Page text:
I have a brand because I’ve been working on a professional strategy for myself for over a decade with a life coach. My books really are the springboards, for me, to talk more widely beyond the reading community about issues that are important to me. So, Anita Heiss is the brand, and those who buy into or want the Anita Heiss brand know what the brand brings. So, my brand brings books and commentary related to Aboriginal society, discussions about identity and national identity, because I talk about those sort of things in my work, and also my passion for literacy. But, my overall brand is really about communication, whether it’s stories, published stories across genres, books, whether it’s public speaking, or whether it’s broadcasting.

And I think the difference for me I am a full time writer, writing is my business. I made a decision a decade ago I would follow a path where I would only take on work, paid work, and even my love jobs, which are voluntary jobs, that actually further my writing career or publishing career in some way, so working in schools and so forth. I created a brand really, because writing is not my hobby. I’m not on a salary, I don’t write on weekends, I’m not an accountant or a lawyer, or a hairdresser, or whatever who, you know, has this as an aside thing. This is my everyday thing, so I created a brand, really, from my passion from writing it, but my desire to make a living out of what I love doing most.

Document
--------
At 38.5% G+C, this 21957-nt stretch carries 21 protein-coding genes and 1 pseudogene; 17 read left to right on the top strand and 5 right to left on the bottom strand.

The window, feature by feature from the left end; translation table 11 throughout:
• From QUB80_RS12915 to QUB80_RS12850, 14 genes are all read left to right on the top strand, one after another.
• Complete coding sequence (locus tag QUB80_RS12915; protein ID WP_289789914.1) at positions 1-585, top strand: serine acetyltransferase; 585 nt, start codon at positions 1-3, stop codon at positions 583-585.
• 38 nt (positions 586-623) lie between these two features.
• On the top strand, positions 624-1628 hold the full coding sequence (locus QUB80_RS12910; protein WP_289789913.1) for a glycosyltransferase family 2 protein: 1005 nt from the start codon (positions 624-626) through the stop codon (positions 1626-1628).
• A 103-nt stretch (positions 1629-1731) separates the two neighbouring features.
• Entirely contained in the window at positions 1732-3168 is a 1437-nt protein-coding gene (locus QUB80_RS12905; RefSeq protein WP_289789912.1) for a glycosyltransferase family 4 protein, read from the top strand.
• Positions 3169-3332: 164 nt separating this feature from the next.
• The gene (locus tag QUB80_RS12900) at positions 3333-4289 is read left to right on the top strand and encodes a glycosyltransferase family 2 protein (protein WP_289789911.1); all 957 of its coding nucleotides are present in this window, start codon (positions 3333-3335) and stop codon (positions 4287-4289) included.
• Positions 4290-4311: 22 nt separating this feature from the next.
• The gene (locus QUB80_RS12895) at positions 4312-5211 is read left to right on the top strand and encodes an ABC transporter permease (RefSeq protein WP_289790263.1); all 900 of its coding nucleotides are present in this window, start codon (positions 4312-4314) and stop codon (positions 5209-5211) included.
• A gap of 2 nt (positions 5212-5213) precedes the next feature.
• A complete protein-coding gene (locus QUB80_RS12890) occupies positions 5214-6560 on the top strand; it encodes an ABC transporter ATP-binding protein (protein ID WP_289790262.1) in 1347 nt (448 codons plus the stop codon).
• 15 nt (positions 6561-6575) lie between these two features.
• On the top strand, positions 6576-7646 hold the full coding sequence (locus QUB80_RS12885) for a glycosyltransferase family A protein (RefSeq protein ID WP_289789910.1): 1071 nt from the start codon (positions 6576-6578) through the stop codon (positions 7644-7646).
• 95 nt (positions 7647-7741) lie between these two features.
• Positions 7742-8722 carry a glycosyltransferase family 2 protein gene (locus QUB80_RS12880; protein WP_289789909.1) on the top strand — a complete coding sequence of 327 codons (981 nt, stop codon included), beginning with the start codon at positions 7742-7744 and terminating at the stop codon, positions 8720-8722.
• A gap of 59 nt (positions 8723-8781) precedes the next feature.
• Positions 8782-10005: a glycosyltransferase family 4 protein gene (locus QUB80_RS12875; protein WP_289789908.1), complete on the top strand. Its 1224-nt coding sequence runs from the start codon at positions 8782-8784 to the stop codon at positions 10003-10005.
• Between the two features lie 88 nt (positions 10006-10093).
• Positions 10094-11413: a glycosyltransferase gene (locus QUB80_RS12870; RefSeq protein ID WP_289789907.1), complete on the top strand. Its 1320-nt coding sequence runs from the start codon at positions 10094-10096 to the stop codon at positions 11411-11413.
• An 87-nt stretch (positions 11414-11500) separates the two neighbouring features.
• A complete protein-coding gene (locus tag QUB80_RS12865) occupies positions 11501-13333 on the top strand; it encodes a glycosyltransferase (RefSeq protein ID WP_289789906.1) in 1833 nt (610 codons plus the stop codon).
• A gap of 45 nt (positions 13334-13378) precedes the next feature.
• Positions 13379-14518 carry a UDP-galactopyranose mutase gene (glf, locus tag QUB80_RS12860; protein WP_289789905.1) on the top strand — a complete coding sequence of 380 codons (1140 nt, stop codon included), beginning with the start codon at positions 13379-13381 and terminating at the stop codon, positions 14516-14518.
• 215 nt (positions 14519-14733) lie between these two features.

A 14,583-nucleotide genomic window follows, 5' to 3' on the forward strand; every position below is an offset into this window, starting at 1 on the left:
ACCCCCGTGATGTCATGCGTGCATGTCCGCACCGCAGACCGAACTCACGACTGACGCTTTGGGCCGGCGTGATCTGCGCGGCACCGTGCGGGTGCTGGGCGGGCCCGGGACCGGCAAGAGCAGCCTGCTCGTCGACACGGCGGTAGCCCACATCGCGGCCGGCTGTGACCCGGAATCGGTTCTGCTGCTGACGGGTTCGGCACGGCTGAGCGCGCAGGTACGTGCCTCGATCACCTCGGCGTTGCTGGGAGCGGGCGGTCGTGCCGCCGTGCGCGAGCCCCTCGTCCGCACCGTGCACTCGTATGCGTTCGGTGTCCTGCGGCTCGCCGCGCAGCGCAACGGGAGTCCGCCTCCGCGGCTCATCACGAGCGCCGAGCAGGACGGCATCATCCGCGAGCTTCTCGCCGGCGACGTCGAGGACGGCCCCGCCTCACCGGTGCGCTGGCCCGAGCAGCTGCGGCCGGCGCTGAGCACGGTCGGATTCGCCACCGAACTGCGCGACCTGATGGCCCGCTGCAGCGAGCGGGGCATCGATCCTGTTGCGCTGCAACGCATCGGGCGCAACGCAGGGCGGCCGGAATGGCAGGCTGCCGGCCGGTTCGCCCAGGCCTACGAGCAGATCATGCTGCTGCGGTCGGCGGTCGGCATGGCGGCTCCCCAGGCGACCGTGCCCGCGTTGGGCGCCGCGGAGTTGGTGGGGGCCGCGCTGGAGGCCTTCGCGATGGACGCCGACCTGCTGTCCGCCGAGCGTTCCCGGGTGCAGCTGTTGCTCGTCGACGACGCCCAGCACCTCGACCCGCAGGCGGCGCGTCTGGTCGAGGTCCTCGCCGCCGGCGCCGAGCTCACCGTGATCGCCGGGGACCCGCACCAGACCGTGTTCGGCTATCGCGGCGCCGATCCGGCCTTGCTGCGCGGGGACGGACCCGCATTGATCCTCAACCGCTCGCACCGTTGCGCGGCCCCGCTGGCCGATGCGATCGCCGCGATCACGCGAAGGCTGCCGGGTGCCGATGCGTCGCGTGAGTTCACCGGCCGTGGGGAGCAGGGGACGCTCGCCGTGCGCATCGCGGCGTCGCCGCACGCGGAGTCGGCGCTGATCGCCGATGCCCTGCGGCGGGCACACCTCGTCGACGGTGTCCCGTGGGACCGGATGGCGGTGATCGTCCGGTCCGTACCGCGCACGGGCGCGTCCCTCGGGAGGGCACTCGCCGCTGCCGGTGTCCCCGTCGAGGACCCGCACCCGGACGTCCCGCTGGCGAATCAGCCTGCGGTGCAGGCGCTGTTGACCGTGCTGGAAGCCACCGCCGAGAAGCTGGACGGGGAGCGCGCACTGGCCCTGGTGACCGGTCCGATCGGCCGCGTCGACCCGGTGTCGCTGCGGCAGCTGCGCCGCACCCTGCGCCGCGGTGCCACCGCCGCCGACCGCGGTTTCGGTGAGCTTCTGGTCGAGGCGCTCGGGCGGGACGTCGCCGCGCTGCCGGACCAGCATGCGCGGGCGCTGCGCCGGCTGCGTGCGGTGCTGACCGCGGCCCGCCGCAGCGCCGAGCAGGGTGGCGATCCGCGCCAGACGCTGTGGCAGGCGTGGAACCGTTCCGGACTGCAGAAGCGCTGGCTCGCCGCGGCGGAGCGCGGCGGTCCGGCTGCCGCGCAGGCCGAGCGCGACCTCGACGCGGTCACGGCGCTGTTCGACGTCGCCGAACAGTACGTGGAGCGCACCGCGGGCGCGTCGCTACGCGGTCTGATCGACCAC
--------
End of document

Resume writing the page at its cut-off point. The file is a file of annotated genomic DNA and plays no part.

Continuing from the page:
You mentioned it yourself, you actually do quite a lot of public speaking, you speak regularly at writers’ festivals and other events. Is that something that you enjoy or something that you’ve learnt to enjoy? Because I know a lot of writers find the whole public speaking putting themselves out there thing quite difficult.

There’s people who find it difficult, I think it’s a valid thing to say. But, I’ve also met writers who say, “Well, I wrote the book, I don’t need to do anymore,” and I think that’s quite an arrogant way to consider or speak about people who are loyal to you, that’s your readers. I like meeting my readers. I think festivals are a great way to do that. It’s a great way for me to — and for readers to engage with you and want to learn about why you do what you do.

It’s absolutely exhausting. I’m going through periods of time where it’s been hard to enjoy because you’re so tired. You’re just tired. Sometimes there is no boundary between — people read your novels and they think they you know personally, when in fact they don’t know personally, they know the characters, or they know what you choose to put in the public domain. For instance, this year my travel is absolutely crazy, but I understand that’s the choice that I’ve made and part of the job of being a writer is going to festivals. It’s not a game, and it’s not enough in my mind to think you can just write a book and do nothing else. And, I want to respect those who are loyal to me, my readers, and doing events and festivals, to me, is about giving back something to them.

What are you working on at the moment? What are we going to see from you in 2014? Apart from it sounds like a lot of travel?